When the innards are pulled out of the animal, faeces fly across the slaughterhouse and end up on the burgers. Small wonder there has been such a huge rise in food poisoning in the USA - 200,000 cases are reported every day.
To cover up the shit in the meat, the crappy working conditions and the murders in happy hour, McDonald's and all the other fast-food giants sell themselves and their products as friends of the American family, especially the children. It's a massive "Truman Show" style deception. "The challenge", says Roy Burgold, Chief Marketing Executive, "is to make customers believe that McDonald's is their 'trusted friend'."
Schlosser's book is an easy way to learn the economics of globalisation and the mechanics of capitalism without the jargon of economics. What's missing, and given Schlosser's politics, it's hardly surprising, is any ideas about what to do to stop the barbarism that he so graphically describes.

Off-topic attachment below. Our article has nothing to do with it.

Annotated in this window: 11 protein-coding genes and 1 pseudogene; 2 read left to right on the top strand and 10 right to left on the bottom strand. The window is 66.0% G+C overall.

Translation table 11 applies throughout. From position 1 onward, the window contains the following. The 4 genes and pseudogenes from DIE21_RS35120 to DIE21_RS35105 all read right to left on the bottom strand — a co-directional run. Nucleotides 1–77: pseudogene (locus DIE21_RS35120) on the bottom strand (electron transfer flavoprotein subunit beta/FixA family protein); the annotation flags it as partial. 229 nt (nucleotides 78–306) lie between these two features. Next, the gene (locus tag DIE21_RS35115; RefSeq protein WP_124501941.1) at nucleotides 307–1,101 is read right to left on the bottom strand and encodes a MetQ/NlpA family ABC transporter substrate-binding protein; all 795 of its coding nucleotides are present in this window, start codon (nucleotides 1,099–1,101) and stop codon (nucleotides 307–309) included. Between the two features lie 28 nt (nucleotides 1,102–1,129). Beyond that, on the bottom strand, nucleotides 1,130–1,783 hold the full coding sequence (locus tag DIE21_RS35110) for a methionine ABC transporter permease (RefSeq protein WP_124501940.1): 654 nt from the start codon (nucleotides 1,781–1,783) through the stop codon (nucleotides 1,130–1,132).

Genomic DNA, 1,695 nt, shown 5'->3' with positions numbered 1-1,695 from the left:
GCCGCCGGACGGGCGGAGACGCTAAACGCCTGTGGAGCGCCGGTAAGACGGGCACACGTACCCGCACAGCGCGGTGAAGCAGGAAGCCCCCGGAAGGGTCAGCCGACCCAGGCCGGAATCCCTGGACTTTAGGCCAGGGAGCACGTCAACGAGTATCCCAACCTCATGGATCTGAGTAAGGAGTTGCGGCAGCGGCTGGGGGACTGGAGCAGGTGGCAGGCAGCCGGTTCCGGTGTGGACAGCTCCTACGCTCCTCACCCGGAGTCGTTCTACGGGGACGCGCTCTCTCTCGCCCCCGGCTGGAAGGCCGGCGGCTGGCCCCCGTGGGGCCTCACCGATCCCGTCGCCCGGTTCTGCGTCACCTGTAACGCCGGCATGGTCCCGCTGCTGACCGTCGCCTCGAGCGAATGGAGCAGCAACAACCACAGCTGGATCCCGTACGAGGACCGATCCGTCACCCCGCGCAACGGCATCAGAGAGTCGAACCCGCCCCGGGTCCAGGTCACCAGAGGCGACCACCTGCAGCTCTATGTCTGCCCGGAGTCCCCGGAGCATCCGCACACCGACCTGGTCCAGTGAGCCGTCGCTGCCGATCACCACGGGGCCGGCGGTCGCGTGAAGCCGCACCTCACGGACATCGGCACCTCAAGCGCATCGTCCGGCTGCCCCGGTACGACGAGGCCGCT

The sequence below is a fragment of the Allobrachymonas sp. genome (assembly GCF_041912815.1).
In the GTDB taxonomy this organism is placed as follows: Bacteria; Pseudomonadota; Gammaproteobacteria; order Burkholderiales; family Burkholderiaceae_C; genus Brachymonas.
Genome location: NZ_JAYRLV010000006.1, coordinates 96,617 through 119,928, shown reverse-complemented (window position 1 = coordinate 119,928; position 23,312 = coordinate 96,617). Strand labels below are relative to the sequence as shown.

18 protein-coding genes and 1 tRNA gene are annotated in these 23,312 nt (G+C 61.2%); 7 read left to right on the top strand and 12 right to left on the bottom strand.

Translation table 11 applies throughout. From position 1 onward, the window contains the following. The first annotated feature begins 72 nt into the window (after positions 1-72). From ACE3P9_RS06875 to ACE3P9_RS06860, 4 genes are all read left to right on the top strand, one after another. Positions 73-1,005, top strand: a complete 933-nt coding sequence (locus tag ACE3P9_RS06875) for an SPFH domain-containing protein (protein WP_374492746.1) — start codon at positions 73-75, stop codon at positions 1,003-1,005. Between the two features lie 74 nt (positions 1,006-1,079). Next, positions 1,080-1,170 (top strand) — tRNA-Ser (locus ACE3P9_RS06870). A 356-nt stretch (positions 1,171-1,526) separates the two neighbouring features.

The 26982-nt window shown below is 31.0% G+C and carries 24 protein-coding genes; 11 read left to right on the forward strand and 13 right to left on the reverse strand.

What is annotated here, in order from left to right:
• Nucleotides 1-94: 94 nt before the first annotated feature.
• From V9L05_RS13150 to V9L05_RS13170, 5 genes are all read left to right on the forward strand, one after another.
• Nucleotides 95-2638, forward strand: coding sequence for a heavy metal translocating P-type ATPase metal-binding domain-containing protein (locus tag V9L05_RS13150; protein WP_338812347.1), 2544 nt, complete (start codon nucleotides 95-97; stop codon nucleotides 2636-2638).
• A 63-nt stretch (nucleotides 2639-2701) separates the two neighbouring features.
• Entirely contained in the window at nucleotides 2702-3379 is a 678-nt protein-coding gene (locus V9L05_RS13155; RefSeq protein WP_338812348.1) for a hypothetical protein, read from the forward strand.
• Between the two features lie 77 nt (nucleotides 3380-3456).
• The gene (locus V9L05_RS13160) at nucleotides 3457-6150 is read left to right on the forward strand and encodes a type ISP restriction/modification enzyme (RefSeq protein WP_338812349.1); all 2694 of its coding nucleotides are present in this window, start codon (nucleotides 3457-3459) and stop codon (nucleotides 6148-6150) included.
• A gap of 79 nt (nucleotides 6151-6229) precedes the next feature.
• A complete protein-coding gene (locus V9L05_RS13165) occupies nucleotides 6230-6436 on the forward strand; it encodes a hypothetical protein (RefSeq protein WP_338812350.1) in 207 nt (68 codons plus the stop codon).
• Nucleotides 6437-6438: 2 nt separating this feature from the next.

The bosses depicted in Schlosser's book know the answer, because their main preoccupation is with labour laws - with preventing the rise of trade unions or any working class notions of solidarity. So far they have been successful in the US and Europe in undermining the ability of workers to fight back. The task of socialists to be at the forefront in organising the working class into independent unions, to build movements like No Sweat so that workers across international boundaries know what's going on and know how to fight collectively in their own interests. Collectively, the workers in the restaurants, slaughterhouses, potato plants and guacamole factories, can take on corporate capitalism and win. As any real Marxist knows, they are the only force on earth that can.